Process underway in virtual reality registration

System of virtual document registration — recently launched to scepticism from enterprises — now seen as an integral part of their work

By Andrey Saveliev

“Last November, 92 percent of export deliveries were conducted with the help of electronics,” explains the Acting Deputy Head of the Minsk Regional Customs for Organisation of Customs Clearance and Control, Dmitry Belousov. “Initially, this innovation was viewed with mistrust; now, its advantages are being appreciated. Firstly, it significantly reduces time taken for customs clearance; on average, the process now takes 20-30 minutes but we aim to reduce it further. This is especially convenient for companies based outside of Minsk. Secondly, it costs less, and is convenient for customs bodies. Moreover, personal contact with each applicant is no longer necessary, reducing the risk of corruption.”

The first export declaration was e-registered in 2008. Among the pioneers of this technology were Minsk Motor Works and Keramin JSC. At that time, virtual customs operations were an experiment, with many questions asked on customs Internet forums. People wondered how it would operate and what the drawbacks would be. Some time later, the pilot zone was transformed, with a national automated system of e-declaration being launched. Soon, everyone realised that it was operating smoothly. Minsk Regional Customs alone supervises the e-process for about 2,000 enterprises and entrepreneurs, including three hundred which boast the status of authorised economic operator.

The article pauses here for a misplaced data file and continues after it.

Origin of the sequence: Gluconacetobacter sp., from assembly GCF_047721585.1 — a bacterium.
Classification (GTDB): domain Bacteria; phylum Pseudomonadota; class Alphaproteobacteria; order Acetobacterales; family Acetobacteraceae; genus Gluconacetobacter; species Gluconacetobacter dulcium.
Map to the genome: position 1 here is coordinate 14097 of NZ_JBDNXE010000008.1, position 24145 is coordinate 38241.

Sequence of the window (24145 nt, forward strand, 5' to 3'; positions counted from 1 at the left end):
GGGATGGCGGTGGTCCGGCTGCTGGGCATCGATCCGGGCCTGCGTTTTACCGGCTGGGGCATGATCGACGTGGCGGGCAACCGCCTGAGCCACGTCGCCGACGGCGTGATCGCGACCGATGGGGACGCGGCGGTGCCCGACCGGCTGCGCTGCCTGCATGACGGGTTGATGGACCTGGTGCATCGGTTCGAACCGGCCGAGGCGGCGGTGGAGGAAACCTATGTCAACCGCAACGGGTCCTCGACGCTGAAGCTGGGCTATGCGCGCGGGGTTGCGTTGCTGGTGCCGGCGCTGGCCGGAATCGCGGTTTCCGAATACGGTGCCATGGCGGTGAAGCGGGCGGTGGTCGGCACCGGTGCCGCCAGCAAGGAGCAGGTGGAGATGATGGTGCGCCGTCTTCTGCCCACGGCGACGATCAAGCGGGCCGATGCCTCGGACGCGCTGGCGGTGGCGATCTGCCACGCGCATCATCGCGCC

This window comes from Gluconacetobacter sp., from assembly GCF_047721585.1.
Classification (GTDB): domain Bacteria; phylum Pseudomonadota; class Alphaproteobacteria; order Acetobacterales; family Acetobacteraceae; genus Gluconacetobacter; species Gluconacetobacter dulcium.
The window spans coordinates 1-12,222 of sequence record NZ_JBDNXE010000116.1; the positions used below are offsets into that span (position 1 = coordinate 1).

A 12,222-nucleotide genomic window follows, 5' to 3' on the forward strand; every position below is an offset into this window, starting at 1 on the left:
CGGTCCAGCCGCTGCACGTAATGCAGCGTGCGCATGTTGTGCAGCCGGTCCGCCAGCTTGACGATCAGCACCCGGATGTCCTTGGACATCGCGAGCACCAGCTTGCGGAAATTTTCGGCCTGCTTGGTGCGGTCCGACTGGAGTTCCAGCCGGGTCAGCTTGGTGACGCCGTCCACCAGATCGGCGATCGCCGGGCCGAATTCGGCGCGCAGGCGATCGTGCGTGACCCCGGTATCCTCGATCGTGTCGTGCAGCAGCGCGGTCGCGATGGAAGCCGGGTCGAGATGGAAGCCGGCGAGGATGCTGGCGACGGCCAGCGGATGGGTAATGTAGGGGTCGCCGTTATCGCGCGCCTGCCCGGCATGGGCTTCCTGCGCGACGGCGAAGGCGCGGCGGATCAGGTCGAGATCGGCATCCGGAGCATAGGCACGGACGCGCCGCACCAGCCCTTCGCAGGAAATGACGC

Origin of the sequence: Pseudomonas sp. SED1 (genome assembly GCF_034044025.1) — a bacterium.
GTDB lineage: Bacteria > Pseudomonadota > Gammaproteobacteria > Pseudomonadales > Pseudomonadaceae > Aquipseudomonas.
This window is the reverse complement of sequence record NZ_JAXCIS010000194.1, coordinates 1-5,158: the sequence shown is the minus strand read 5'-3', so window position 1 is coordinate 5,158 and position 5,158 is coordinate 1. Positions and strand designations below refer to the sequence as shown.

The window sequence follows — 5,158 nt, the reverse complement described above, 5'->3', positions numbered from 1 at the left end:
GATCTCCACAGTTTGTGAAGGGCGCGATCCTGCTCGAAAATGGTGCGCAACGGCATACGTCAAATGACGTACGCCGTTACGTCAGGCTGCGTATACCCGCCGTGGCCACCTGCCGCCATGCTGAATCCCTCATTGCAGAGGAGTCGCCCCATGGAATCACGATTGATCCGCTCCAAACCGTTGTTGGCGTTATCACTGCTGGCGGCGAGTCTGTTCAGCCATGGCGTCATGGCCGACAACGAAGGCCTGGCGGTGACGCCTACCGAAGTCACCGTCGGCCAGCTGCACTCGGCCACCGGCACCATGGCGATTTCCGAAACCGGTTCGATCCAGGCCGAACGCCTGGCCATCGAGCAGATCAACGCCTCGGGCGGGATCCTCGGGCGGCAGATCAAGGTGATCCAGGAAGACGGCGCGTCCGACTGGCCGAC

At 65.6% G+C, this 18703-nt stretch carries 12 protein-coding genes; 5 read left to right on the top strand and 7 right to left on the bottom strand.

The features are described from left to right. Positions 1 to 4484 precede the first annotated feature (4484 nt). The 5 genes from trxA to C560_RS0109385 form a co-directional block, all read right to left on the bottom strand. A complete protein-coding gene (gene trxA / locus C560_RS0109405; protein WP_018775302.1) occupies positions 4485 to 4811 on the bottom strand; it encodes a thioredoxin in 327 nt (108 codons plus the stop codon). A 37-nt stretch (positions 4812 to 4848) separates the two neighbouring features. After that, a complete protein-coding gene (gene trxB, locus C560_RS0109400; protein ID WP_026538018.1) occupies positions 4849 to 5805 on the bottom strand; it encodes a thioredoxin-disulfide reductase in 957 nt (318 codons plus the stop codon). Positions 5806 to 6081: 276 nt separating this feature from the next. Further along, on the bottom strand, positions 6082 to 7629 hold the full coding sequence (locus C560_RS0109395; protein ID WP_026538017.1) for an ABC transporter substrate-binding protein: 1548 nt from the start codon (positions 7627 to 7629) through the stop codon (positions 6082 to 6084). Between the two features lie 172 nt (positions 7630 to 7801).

E-declaration relies on data exchange between each customs applicant and a network inspector, requiring clear lines of telecommunication. This probably embarrassed manufacturers two years ago, since not all had stable and reliable Internet access, with many having poor software. The technical part of the declaration system is still being perfected, with the goal of covering as many products as possible (among those which can be registered in an electronic form). In the future, customs officers aim to synchronise the national automated system of e-declaration with its Russian analogue; the two systems remain unlinked so far, with some goods still registered as before — on paper. The Customs Union should help them to unite.

“Another task facing us is the expansion of e-declaration possibilities in the sphere of imports,” explains Mr. Belousov, adding, “There is scope for work here.”

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